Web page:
Because this week, both Entertainment Weekly and the New York Times hail its return.

“On the runways and on screen, it’s once more into the creep,” EW says, which is the kind of pun that would make any self-respecting Goth turn even whiter.

(Sorry, no link—have you tried to search the EW website? Don’t.)

Embrace the Darkness,” the Times chimes in, in a piece that tries to correlate the return of Goth with the macabre mood of our current culture.

Both articles point to Tim Burton’s Corpse Bride and various runway fashions as examples.

(Never mind that Tim Burton has never been anything but Goth: Hello, Sleepy Hollow? Edward Scissorhands? That was 1990, people.)

The Times article, as most such trend pieces are, is inadvertently hilarious.

Ruth LaFerla writes, Consumers too are following fashion and embracing a Gothic style. They are snapping up trinkets that they would once have dismissed as perverse or subversive: silver skull cuff links, chains interlaced with black ribbon in the manner of Victorian mourning jewelry, stuffed peacocks with Swarovski crystal eyes, and, as party favors, tiny rat and chicken skeletons, recent sellouts at Barneys New York.

Such fondness for Goth-tinged playthings attests to the mainstreaming of a trend that was once the exclusive domain of societal outcasts and freaks. These days Goth is “an Upper East Side way of being edgy without actually drinking anybody’s blood,” said Simon Doonan, the creative director of Barneys. With a wink he added, “Who doesn’t like a vaseful of ostrich feathers at the end of the day?”

Yup. I know a lot of people who are snapping up stuffed peacocks with Swarovski crystal eyes. Whatever that has to do with Goth.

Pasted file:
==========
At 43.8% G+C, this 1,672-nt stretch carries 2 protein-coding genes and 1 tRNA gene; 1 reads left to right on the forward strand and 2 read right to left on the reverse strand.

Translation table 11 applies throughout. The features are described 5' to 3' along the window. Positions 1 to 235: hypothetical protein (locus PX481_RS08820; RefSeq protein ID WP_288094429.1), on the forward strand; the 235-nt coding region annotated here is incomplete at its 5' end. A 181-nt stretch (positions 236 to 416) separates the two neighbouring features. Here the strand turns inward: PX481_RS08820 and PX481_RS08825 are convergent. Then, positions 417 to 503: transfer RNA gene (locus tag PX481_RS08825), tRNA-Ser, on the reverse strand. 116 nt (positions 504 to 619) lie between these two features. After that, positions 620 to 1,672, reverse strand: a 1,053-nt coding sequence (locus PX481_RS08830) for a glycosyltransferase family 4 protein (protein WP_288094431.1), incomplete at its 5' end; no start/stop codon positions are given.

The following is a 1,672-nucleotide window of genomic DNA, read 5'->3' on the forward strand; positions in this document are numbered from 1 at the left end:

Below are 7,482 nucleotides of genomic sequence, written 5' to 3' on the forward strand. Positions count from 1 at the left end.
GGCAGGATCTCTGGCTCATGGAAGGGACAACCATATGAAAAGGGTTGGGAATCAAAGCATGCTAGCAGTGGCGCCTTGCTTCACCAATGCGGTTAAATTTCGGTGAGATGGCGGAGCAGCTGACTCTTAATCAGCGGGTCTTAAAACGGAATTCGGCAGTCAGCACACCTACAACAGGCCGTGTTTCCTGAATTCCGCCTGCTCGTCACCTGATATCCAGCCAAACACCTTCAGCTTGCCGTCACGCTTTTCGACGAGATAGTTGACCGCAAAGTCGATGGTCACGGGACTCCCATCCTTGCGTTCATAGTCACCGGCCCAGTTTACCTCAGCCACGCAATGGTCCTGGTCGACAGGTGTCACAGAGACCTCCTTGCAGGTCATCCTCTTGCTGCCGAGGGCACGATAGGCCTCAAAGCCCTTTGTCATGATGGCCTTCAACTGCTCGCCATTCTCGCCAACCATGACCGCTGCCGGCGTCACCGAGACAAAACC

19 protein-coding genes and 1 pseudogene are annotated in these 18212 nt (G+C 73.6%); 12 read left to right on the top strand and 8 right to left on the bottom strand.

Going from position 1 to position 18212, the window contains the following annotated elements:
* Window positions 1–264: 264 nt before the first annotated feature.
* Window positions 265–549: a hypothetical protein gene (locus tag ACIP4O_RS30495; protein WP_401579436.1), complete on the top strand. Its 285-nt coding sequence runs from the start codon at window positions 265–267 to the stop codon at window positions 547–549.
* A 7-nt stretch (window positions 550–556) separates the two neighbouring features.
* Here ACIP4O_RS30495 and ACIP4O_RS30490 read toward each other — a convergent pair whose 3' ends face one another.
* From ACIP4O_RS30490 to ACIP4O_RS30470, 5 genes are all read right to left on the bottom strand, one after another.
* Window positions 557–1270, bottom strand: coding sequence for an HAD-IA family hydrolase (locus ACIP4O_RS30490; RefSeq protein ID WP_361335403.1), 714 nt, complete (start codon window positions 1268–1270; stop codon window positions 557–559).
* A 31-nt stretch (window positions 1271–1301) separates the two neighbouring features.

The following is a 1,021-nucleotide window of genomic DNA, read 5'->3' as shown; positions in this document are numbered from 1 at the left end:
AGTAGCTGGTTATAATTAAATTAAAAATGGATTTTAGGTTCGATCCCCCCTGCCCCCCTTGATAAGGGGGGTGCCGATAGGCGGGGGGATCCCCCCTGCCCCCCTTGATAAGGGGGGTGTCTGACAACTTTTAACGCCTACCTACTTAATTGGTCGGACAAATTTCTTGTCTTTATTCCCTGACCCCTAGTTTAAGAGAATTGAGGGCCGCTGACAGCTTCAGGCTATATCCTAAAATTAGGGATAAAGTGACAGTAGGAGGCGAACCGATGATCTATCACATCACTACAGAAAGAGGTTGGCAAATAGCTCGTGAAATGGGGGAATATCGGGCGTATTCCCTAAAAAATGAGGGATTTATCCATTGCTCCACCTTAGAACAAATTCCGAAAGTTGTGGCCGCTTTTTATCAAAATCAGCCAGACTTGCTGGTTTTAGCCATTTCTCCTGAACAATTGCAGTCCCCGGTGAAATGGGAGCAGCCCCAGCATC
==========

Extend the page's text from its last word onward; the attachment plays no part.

Few things are more annoying than having a perfectly good alternative lifestyle coopted by the Upper East Side. Perhaps people who whistle, or pay by check. But that’s about it.

Anyway, I’m skeptical. Goth has never really gone away since the 1980s—what a decade—it’s just been somewhat harder to find. What’s probably at work here is a Manhattan PR-ista representing a client—probably in the fashion business, perhaps Barney’s—who’s been peddling a “return of Goth” story timed for Halloween.

Meanwhile, both EW and the Times seem oblivious to the ongoing Goth presence in pop music. Depeche Mode’s excellent new record, Playing the Angel, for example, debuted at #7 on the Billboard charts this week, #1 at iTunes. First song: “A Pain That I’m Used To.” Followed by titles like “Suffer Well,” “The Sinner in Me,” “Damaged People,” and “The Darkest Star.”

Sings David Gahan, “I’m still recovering/Still getting over all the suffering…”

Now, that’s Goth….

(David Gahan, of course, being DM’s lead singer, the man whose veins have more holes than a shower head. Dave, we’re glad you made it!)

Anyway, Happy Halloween, everyone! Feel free to cloak yourself in black, put a ton of hairspray in your hair, and spread oodles of white pancake make-up on your face. Goth has always been about rebellion, rejection of the mainstream, and maybe it’s true that we need this now more than ever….because this country’s in rough shape right now. And, as the Times has pointed out, we still have 39 more George Bush-months to go.